Friday, September 18, 2009

How To Attend A Conference

Industry conferences and shows are excellent opportunities to pick up new ideas, to source new products, to motivate yourself, to recharge your batteries, and to have a good time. Most people, however, fail to maximize their opportunities. Here are 10 ways to get more out of your next show...

1. Plan

If seminars are concurrent, identify the seminars you most want to attend in advance. Depending on how seminars repeat, it may take a little juggling to hit the sessions you want to attend the most.

People usually choose seminars based on the topic or the speaker. Some topics address an issue you are facing or interested in. Some speakers are so good and/or knowledgeable that any session they lead is worth attending.

If two or more people from your company are attending, divide the seminars so you can cover as many as possible.

If a show accompanies the seminars, identify the vendors you want to visit in advance. Do not simply stop by the companies you're already familiar with. Try to visit new companies with new products and services.

After visiting the booths on your list, take time to walk the show floor. Be methodical, taking it aisle by aisle. You never know what you might find, which is the whole purpose for being there.

Often, vendors hold special sales for shows. Come prepared to act and you can save yourself quite a bit of money.

2. Walk Out of Bad Seminars

I know this sounds rude, but don't be afraid of walking out of a seminar if the topic isn't what you expected or need, or if the speaker is poor. You're paying too much money to attend the conference to sit through a bad seminar.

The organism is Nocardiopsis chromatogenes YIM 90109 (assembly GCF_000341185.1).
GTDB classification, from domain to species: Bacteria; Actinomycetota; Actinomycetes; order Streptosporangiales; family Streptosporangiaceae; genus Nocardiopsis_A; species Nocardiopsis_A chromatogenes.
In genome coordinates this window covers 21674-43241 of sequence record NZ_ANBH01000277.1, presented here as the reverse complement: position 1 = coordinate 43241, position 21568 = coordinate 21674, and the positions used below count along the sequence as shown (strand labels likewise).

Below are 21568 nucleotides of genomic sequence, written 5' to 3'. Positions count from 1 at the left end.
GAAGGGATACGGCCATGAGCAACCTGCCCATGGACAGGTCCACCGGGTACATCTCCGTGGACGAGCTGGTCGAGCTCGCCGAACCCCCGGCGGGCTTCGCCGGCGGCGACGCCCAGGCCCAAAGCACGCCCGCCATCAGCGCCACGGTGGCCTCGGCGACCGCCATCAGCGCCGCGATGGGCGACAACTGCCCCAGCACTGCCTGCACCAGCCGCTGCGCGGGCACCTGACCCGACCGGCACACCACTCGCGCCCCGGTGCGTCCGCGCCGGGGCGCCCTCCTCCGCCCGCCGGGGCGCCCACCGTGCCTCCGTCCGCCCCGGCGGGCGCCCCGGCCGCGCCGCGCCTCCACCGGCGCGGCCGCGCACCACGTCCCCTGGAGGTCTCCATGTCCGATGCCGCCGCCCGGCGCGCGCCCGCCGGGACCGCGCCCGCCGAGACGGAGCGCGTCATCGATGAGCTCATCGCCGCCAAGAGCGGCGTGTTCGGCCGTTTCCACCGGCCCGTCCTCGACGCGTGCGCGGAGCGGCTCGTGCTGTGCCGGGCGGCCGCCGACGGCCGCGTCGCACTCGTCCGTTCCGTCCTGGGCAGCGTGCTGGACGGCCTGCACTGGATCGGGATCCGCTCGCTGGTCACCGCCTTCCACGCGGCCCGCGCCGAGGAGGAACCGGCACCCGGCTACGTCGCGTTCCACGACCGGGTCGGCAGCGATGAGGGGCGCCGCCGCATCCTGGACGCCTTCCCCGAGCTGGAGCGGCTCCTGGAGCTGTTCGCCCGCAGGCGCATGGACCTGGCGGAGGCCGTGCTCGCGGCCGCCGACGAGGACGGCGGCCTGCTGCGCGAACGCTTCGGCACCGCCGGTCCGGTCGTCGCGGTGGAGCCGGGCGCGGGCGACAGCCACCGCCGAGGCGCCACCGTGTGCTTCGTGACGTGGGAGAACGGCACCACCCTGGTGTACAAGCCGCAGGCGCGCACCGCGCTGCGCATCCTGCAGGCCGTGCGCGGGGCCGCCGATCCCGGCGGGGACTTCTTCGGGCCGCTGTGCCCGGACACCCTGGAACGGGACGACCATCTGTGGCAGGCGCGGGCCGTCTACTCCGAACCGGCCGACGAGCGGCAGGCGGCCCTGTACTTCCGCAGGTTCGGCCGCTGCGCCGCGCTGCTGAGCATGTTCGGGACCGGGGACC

If you feel the need to leave, do so quickly and as unobtrusively as possible.

3. Adjust the Plan

In between seminar sessions ask others what sessions they attended, what was covered, and how well they liked them. Ask about the show. What was new and exciting. Based on the feedback you receive, don't be afraid to change your priorities.

4. Take Lots of Notes

There's so much information flying around conferences that it's easy to forget great ideas. One approach is to use 3X5 or 4X6 cards. The smaller size makes them easy to stick in your back pocket (lots of ideas get kicked around at hospitality rooms in the evenings). Try to limit yourself to one idea per card. I'll why explain later.

5. Don't Eat Alone

At lunch, sit down with people you don't know. Introduce yourself. Try to ask three or more questions of everyone at the table. You never know who you might meet and what you might learn.

Ask someone to join you for dinner. It's another opportunity to network and pick the brains of your peers. Don't eat alone.

6. Attend the Hospitality Functions

Some of the best educational opportunities arise during vendor hospitality functions. Be alert for new ideas, for new connections, and for people who have faced similar problems to those you face, but who have overcome them.

7. Limit the Alcohol

Have fun, but not in excess. You're attending the conference to learn. Don't drink so much that you have trouble getting up for the 8:00 a.m. seminar the next morning.

8. Don't Forget Business Cards

Duh. For multi-day conferences, put your business cards behind your name badge. That lessens the potential that you'll leave all of your cards in your room since most conferences practically mandate the continual use of your conference name badge. This is also a good place to stuff drink or meal tickets if they're included in your conference registration.

9. Recap Daily

Before going out to eat, take a few minutes to jot down additional notes and to adjust your plan for the following day, if necessary.

10. Debrief & Prioritize

At the end of the conference, spend an hour or so with everyone from your company who attended the show. Capture any new ideas on 4X6 cards. As a group, take your 4X6 cards and sort through them. Find the ONE idea you want to attack first. Then select the second and third. Work on the top priority before anything else. Next, tackle the number two priority.

Absent a method of priortization, the tendency is to get home and be so overwhelmed by all of the information that you do nothing OR to try and do everything at once so that you accomplish nothing.

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